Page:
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Saving the Randolph before Congress acts

South Boston News
The Randolph Inn / November 22, 2017
A developer working with the Town of South Boston to revive the John Randolph Hotel is racing against the clock to secure historic tax credits for construction before Congress acts to eliminate the program.

Hal Craddock, a Lynchburg architect best known for spearheading the restoration of the Craddock Terry Hotel in downtown Lynchburg, has been working with town officials to carry out a similar project with the Randolph in downtown South Boston. Craddock said this week he is scrambling to complete an application for the Federal Historic Tax Credit program to submit before the end of the year.

The haste is necessary as Congress eyes elimination of the FHTC subsidy program as part of its overhaul of the federal tax code. Historic tax credits are on the chopping block as Republican lawmakers search for sources of revenue to offset a $1.5 trillion tax plan that lowers corporate tax rates and showers other benefits on individual payers. The U.S. House of Representatives has passed a tax bill that eliminates the Federal Historic Tax Credit altogether.

“The HTC is used by South Boston to attract developers, and many of our revitalization projects, like the planned renovation of the John Randolph Hotel would not happen without it,” said South Boston Town Manager Tom Raab of the program’s importance to the area.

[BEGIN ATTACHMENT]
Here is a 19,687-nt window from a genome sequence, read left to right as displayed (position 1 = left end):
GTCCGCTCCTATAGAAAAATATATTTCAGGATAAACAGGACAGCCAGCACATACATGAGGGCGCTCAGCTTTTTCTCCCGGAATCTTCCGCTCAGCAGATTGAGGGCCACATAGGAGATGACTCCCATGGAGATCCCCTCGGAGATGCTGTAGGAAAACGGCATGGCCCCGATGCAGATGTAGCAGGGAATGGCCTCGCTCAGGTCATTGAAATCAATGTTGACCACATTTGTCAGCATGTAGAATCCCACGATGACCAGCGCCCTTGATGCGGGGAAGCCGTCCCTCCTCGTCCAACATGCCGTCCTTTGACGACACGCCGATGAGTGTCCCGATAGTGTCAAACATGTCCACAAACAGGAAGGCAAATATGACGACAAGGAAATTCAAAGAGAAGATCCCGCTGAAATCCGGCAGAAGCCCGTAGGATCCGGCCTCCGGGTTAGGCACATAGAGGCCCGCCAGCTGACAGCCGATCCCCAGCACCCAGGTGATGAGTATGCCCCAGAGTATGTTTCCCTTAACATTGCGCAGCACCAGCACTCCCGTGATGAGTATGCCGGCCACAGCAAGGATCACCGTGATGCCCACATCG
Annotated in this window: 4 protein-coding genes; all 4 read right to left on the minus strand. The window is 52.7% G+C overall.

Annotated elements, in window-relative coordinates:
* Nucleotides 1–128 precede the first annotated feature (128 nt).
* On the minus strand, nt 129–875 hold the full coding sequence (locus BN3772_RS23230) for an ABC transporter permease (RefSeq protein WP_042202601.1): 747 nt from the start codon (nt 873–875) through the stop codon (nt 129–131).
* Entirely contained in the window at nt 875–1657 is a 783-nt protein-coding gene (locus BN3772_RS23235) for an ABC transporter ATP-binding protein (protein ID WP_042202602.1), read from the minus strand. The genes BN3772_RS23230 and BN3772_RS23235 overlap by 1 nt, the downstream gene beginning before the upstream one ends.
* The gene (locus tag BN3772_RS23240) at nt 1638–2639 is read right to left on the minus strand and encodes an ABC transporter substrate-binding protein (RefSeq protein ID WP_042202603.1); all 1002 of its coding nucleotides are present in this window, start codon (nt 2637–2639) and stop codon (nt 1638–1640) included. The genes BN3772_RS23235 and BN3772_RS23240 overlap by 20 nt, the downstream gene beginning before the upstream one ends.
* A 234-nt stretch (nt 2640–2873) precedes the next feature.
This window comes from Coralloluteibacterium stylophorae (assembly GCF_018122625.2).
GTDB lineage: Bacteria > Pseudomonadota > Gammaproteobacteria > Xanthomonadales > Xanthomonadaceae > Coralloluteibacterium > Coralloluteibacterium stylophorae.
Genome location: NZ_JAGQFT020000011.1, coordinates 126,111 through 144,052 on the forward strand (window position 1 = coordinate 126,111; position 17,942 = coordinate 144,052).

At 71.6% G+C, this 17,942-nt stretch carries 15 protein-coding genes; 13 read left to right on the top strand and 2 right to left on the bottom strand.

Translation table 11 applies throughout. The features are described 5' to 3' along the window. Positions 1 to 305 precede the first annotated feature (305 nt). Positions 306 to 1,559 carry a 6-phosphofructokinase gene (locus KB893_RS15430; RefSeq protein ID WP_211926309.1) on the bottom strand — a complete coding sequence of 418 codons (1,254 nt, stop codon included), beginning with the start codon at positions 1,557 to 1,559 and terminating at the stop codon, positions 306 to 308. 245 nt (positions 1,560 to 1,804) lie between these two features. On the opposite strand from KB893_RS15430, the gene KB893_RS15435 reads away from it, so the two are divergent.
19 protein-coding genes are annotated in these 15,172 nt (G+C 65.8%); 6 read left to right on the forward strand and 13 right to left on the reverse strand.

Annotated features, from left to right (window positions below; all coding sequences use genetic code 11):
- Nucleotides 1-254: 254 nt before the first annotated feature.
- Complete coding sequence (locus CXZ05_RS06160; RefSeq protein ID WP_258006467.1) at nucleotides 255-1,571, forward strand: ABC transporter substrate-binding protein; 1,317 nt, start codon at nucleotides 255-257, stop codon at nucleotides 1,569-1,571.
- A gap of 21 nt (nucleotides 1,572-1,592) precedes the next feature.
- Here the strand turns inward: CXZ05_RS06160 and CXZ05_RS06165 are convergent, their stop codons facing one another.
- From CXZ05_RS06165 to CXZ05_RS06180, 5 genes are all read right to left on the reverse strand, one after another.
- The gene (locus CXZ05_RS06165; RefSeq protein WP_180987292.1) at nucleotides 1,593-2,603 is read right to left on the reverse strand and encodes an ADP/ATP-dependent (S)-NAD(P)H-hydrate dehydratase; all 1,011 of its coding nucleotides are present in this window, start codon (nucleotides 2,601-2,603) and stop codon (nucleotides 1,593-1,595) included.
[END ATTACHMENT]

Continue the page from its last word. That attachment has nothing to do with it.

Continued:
The federal credits are being counted upon to generate roughly $2 million towards the cost of renovating and expanding the Randolph to serve as a modern, boutique downtown hotel. Plans call for opening a 27-room, three-story inn with a first floor restaurant and a rooftop bar. The planned start of construction is targeted in 2018.

In addition to the Federal Historic Tax Credit program, the project will rely on outside grants and loans. The Virginia Tobacco Commission has awarded $600,000 for The Randolph, and the Governor’s Office has furnished $475,000 through the state Industrial Revitalization Fund. Raab has estimated that $5 million in grants and loans are available for the project, the overall cost of which he has pegged at $8 million.

In the context of those numbers, Craddock said it was essential to claim the roughly $2 million in available historic tax credits before the federal program can be axed in Washington. “If I get Part II of my application in before the [tax] bill becomes law, this project will be grandfathered.” Otherwise, Craddock said he has no incentive to move forward.

Ed Gaskins, another developer who specializes in renovating old buildings — his company is currently finishing the Imperial Lofts apartment project at the site of old Tultex Mills plant — has been working with town officials on The Randolph in an advisory capacity. Gaskins called the downtown hotel restoration “a complex project” that becomes “even more complex with the elimination of that program.